FOW: Stanford's defensive backfield seems pretty opportunistic, wracking up INTs and making big plays. What makes them so good, and can their aggressiveness work against them?

HW: I don’t think there’s any disputing that this is the best and deepest group of defensive backs in Stanford history. Texas Christian fans may remember defensive backs coach Duane Akina from his days at Texas, and he’s been a huge part of the improvement in the secondary. Justin Reid is at his best when playing his natural safety position, but he’s also versatile enough that he’ll often jump up to the line as a nickel. (Considering TCU’s offense, I’m sure we’ll see a lot of that.) Cornerback Quenton Meeks is another player to watch, and I expect him to have a strong game. Meeks has spoken a lot about the heavy emphasis he places on film study as he prepares for an opponent (Akina has also praised him in this regard), so I’d think the extra time to prepare for the Frogs will help him. (Two years ago, as a true freshman, he credited film study for the game-sealing pick six he had in the Rose Bowl against Iowa.)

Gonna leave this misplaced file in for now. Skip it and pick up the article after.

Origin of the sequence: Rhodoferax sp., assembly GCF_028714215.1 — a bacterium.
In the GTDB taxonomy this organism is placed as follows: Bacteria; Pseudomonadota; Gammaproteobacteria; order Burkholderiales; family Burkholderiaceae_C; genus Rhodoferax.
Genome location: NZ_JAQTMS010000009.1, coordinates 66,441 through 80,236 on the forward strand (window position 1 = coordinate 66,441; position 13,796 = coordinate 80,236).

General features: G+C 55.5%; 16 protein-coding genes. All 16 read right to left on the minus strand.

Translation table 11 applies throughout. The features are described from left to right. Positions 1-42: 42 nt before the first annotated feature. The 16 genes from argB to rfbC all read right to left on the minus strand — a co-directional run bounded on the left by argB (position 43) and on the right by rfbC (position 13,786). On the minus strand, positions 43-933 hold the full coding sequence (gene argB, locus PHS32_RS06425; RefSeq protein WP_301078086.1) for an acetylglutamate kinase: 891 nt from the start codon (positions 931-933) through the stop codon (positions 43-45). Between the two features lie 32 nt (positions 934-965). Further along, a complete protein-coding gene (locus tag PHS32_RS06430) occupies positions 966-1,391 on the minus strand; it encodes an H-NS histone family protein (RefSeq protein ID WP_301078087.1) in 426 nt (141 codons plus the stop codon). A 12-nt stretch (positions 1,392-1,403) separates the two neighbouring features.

If there’s a concern with this group, however, it’s not their aggressiveness but their health. Starting cornerback Alijah Holder is out for the season, and some of the depth has been taken away with injuries to other rotation players. Against a high-octane offense like TCU, this could be a problem.

FOW: How do you expect the Stanford D to attack TCU's air raid offense?